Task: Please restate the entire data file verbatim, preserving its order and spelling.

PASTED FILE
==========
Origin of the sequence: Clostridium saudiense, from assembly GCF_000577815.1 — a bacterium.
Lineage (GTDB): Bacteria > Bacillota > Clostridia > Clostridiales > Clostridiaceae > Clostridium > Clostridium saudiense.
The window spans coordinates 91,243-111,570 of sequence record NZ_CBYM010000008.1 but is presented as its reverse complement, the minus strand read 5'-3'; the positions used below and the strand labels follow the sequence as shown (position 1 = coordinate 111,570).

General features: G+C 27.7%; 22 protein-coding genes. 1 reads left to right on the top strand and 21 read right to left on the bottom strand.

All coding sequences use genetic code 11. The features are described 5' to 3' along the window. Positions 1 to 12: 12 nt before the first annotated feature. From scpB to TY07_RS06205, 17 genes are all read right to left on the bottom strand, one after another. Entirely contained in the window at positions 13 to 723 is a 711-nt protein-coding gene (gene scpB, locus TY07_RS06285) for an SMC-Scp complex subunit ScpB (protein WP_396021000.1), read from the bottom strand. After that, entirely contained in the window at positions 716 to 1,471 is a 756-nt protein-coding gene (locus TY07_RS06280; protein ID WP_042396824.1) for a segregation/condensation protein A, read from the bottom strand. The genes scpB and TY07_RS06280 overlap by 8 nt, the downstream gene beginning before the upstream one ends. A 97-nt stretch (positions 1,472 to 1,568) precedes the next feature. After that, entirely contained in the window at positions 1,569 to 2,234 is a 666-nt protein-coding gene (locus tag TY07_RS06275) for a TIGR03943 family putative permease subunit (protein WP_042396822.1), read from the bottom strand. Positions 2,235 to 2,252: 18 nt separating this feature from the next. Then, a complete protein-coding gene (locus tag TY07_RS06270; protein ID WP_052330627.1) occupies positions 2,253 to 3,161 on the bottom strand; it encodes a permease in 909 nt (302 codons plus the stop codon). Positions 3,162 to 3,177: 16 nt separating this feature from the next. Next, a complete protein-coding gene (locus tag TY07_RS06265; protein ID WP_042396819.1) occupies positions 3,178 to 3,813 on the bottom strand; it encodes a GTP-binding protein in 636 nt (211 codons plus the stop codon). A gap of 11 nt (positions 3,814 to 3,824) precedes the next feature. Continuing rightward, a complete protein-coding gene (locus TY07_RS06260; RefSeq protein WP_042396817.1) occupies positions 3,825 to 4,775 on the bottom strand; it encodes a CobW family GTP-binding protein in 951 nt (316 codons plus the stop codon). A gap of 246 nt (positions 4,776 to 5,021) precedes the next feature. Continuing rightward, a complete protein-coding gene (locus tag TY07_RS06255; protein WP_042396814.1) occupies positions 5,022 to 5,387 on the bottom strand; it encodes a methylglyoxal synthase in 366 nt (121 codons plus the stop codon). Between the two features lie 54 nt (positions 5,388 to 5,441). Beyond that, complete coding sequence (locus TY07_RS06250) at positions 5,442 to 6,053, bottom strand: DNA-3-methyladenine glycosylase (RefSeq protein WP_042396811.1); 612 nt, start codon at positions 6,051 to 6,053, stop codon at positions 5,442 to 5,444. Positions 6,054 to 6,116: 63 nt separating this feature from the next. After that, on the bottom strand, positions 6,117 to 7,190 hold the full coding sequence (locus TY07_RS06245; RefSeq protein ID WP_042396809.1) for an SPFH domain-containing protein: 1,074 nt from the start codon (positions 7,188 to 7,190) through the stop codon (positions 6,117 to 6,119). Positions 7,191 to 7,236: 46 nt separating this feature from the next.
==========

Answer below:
Origin of the sequence: Clostridium saudiense, from assembly GCF_000577815.1 — a bacterium.
Lineage (GTDB): Bacteria > Bacillota > Clostridia > Clostridiales > Clostridiaceae > Clostridium > Clostridium saudiense.
The window spans coordinates 91,243-111,570 of sequence record NZ_CBYM010000008.1 but is presented as its reverse complement, the minus strand read 5'-3'; the positions used below and the strand labels follow the sequence as shown (position 1 = coordinate 111,570).

General features: G+C 27.7%; 22 protein-coding genes. 1 reads left to right on the top strand and 21 read right to left on the bottom strand.

All coding sequences use genetic code 11. The features are described 5' to 3' along the window. Positions 1 to 12: 12 nt before the first annotated feature. From scpB to TY07_RS06205, 17 genes are all read right to left on the bottom strand, one after another. Entirely contained in the window at positions 13 to 723 is a 711-nt protein-coding gene (gene scpB, locus TY07_RS06285) for an SMC-Scp complex subunit ScpB (protein WP_396021000.1), read from the bottom strand. After that, entirely contained in the window at positions 716 to 1,471 is a 756-nt protein-coding gene (locus TY07_RS06280; protein ID WP_042396824.1) for a segregation/condensation protein A, read from the bottom strand. The genes scpB and TY07_RS06280 overlap by 8 nt, the downstream gene beginning before the upstream one ends. A 97-nt stretch (positions 1,472 to 1,568) precedes the next feature. After that, entirely contained in the window at positions 1,569 to 2,234 is a 666-nt protein-coding gene (locus tag TY07_RS06275) for a TIGR03943 family putative permease subunit (protein WP_042396822.1), read from the bottom strand. Positions 2,235 to 2,252: 18 nt separating this feature from the next. Then, a complete protein-coding gene (locus tag TY07_RS06270; protein ID WP_052330627.1) occupies positions 2,253 to 3,161 on the bottom strand; it encodes a permease in 909 nt (302 codons plus the stop codon). Positions 3,162 to 3,177: 16 nt separating this feature from the next. Next, a complete protein-coding gene (locus tag TY07_RS06265; protein ID WP_042396819.1) occupies positions 3,178 to 3,813 on the bottom strand; it encodes a GTP-binding protein in 636 nt (211 codons plus the stop codon). A gap of 11 nt (positions 3,814 to 3,824) precedes the next feature. Continuing rightward, a complete protein-coding gene (locus TY07_RS06260; RefSeq protein WP_042396817.1) occupies positions 3,825 to 4,775 on the bottom strand; it encodes a CobW family GTP-binding protein in 951 nt (316 codons plus the stop codon). A gap of 246 nt (positions 4,776 to 5,021) precedes the next feature. Continuing rightward, a complete protein-coding gene (locus tag TY07_RS06255; protein WP_042396814.1) occupies positions 5,022 to 5,387 on the bottom strand; it encodes a methylglyoxal synthase in 366 nt (121 codons plus the stop codon). Between the two features lie 54 nt (positions 5,388 to 5,441). Beyond that, complete coding sequence (locus TY07_RS06250) at positions 5,442 to 6,053, bottom strand: DNA-3-methyladenine glycosylase (RefSeq protein WP_042396811.1); 612 nt, start codon at positions 6,051 to 6,053, stop codon at positions 5,442 to 5,444. Positions 6,054 to 6,116: 63 nt separating this feature from the next. After that, on the bottom strand, positions 6,117 to 7,190 hold the full coding sequence (locus TY07_RS06245; RefSeq protein ID WP_042396809.1) for an SPFH domain-containing protein: 1,074 nt from the start codon (positions 7,188 to 7,190) through the stop codon (positions 6,117 to 6,119). Positions 7,191 to 7,236: 46 nt separating this feature from the next.